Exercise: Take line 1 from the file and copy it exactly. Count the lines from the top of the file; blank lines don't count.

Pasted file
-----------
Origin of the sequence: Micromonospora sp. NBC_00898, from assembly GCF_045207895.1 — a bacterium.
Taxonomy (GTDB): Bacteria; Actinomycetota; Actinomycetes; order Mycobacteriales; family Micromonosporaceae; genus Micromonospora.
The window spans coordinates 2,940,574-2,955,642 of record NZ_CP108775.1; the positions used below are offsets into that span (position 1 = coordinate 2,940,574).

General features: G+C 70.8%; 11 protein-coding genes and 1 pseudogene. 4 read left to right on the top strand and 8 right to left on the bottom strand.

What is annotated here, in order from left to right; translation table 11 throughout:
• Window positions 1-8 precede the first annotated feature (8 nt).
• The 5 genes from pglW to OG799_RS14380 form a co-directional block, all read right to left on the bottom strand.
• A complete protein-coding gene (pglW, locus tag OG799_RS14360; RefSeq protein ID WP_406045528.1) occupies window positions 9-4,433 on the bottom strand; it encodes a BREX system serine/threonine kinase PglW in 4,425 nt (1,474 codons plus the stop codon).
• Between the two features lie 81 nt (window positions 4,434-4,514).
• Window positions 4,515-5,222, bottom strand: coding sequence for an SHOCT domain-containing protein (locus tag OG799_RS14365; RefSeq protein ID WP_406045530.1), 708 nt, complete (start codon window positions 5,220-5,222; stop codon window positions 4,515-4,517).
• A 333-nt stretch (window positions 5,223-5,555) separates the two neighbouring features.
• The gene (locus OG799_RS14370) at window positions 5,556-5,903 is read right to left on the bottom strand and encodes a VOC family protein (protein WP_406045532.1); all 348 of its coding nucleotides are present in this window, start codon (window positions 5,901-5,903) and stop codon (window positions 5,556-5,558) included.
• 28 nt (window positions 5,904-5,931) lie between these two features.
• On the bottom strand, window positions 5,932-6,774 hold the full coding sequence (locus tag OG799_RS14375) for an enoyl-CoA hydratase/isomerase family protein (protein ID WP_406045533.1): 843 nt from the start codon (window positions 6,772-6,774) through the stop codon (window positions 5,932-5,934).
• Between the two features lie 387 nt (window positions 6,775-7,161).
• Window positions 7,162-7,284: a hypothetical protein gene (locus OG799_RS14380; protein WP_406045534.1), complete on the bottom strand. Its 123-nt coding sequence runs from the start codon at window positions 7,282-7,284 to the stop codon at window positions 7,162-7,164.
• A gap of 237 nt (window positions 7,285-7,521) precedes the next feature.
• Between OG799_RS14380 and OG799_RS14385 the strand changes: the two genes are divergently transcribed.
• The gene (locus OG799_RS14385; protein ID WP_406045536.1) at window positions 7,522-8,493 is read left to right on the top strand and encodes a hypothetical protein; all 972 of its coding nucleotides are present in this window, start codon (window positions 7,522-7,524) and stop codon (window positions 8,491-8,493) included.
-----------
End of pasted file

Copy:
Origin of the sequence: Micromonospora sp. NBC_00898, from assembly GCF_045207895.1 — a bacterium.